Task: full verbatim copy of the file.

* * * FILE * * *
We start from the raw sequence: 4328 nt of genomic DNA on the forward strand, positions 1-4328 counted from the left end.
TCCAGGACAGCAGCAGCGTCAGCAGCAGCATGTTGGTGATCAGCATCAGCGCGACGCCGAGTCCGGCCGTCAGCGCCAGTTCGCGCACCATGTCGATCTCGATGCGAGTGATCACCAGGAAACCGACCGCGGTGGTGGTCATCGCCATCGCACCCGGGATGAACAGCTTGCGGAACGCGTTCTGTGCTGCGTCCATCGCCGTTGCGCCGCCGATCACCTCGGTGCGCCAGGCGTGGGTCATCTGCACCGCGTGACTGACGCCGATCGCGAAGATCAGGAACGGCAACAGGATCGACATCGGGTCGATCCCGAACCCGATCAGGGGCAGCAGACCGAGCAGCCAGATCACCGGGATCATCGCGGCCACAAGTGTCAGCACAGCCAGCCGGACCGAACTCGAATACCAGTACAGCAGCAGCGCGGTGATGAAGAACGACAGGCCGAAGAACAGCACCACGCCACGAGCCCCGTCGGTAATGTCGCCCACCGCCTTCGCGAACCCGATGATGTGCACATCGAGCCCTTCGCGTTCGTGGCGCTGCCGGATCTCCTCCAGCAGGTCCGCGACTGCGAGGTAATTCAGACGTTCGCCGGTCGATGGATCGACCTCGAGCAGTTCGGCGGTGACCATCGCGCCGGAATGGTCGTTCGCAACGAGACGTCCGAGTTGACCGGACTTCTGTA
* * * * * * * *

We start from the raw sequence: 4328 nt of genomic DNA on the forward strand, positions 1-4328 counted from the left end.
TCCAGGACAGCAGCAGCGTCAGCAGCAGCATGTTGGTGATCAGCATCAGCGCGACGCCGAGTCCGGCCGTCAGCGCCAGTTCGCGCACCATGTCGATCTCGATGCGAGTGATCACCAGGAAACCGACCGCGGTGGTGGTCATCGCCATCGCACCCGGGATGAACAGCTTGCGGAACGCGTTCTGTGCTGCGTCCATCGCCGTTGCGCCGCCGATCACCTCGGTGCGCCAGGCGTGGGTCATCTGCACCGCGTGACTGACGCCGATCGCGAAGATCAGGAACGGCAACAGGATCGACATCGGGTCGATCCCGAACCCGATCAGGGGCAGCAGACCGAGCAGCCAGATCACCGGGATCATCGCGGCCACAAGTGTCAGCACAGCCAGCCGGACCGAACTCGAATACCAGTACAGCAGCAGCGCGGTGATGAAGAACGACAGGCCGAAGAACAGCACCACGCCACGAGCCCCGTCGGTAATGTCGCCCACCGCCTTCGCGAACCCGATGATGTGCACATCGAGCCCTTCGCGTTCGTGGCGCTGCCGGATCTCCTCCAGCAGGTCCGCGACTGCGAGGTAATTCAGACGTTCGCCGGTCGATGGATCGACCTCGAGCAGTTCGGCGGTGACCATCGCGCCGGAATGGTCGTTCGCAACGAGACGTCCGAGTTGACCGGACTTCTGTA